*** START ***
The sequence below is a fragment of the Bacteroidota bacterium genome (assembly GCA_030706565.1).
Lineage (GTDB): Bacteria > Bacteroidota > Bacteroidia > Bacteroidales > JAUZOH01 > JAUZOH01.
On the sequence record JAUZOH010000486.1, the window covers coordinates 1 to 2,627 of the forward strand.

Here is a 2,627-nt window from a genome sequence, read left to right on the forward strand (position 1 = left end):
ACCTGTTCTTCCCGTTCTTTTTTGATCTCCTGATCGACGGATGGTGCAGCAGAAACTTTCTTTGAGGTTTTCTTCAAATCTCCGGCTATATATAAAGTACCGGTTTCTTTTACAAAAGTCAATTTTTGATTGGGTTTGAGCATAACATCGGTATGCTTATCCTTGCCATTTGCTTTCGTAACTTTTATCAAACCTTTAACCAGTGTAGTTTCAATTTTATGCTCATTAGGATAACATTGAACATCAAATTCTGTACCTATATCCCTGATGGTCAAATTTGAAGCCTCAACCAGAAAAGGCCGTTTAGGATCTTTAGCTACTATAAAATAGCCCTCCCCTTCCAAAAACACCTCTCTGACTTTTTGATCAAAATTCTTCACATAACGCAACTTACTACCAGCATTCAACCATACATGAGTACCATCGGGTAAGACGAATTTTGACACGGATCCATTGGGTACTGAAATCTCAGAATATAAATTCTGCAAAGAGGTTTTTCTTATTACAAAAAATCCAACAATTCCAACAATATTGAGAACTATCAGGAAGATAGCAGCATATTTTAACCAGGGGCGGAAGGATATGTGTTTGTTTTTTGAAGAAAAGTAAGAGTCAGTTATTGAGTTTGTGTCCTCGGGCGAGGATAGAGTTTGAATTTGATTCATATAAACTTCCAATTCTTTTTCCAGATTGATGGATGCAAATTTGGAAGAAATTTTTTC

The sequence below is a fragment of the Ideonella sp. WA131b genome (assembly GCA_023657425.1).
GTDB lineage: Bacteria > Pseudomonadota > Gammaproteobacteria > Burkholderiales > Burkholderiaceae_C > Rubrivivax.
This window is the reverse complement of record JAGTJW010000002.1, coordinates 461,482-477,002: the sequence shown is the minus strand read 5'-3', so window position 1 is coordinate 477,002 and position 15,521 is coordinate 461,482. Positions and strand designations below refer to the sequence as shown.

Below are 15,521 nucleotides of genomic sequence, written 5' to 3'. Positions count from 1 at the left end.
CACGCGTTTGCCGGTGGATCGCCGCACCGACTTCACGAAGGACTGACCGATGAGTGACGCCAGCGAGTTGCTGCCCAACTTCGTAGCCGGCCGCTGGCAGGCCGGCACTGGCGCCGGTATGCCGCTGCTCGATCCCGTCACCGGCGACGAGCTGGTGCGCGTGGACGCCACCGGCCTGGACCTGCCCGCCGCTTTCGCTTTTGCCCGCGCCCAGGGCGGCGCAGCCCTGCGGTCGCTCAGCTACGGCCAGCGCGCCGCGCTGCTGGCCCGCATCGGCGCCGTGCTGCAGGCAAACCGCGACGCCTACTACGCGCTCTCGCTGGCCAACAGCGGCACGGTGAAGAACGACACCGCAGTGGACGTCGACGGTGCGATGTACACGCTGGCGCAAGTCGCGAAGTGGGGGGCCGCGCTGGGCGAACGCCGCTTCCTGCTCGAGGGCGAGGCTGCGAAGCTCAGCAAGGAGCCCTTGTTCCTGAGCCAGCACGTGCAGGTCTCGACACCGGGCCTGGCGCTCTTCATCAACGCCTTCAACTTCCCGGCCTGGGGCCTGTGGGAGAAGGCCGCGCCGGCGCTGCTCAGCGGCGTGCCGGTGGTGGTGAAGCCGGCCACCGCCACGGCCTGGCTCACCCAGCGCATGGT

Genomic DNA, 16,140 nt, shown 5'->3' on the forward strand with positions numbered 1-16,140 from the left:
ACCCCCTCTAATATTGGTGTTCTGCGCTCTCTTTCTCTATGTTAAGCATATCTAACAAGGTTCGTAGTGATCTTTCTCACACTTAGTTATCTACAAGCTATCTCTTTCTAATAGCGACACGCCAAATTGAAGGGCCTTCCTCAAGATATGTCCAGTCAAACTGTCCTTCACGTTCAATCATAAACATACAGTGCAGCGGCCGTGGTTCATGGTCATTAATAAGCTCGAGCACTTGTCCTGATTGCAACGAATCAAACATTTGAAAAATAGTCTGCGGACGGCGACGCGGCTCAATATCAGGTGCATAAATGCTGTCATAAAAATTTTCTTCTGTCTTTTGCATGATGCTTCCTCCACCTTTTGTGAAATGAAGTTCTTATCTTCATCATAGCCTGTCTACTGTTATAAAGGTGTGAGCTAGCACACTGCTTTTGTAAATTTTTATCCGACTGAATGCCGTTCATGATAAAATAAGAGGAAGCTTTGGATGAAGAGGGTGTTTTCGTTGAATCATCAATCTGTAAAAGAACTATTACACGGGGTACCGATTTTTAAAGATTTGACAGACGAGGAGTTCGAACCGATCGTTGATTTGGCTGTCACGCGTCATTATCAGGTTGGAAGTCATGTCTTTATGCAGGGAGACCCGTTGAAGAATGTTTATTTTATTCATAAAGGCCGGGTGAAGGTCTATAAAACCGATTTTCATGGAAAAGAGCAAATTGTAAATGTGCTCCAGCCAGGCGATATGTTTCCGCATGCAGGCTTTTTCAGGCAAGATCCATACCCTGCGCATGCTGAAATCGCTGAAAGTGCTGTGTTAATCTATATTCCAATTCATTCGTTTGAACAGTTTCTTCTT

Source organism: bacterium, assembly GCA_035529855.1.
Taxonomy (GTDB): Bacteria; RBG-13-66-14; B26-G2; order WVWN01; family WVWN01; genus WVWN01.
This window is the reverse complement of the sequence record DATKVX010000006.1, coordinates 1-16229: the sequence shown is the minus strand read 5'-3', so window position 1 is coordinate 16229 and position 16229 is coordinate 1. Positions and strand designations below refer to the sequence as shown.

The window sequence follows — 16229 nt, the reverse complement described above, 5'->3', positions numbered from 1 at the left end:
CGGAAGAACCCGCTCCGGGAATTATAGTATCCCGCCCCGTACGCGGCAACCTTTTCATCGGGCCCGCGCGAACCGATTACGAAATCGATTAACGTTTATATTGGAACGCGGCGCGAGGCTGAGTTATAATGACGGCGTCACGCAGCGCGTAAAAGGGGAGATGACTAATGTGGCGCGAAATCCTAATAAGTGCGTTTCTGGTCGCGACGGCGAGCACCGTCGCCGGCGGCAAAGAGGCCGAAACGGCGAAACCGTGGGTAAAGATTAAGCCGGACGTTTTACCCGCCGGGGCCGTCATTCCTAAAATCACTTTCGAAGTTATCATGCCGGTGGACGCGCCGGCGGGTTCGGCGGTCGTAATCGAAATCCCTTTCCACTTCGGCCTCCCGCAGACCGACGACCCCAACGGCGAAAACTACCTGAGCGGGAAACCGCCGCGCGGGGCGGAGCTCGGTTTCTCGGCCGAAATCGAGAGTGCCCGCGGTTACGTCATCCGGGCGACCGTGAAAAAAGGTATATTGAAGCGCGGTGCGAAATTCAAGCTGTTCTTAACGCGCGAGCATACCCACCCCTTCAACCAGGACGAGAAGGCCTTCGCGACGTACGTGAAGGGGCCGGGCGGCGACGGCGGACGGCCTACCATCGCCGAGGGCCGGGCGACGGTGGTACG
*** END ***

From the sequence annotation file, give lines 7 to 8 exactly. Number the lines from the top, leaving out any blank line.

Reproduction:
GTDB lineage: Bacteria > Pseudomonadota > Gammaproteobacteria > Burkholderiales > Burkholderiaceae_C > Rubrivivax.
This window is the reverse complement of record JAGTJW010000002.1, coordinates 461,482-477,002: the sequence shown is the minus strand read 5'-3', so window position 1 is coordinate 477,002 and position 15,521 is coordinate 461,482. Positions and strand designations below refer to the sequence as shown.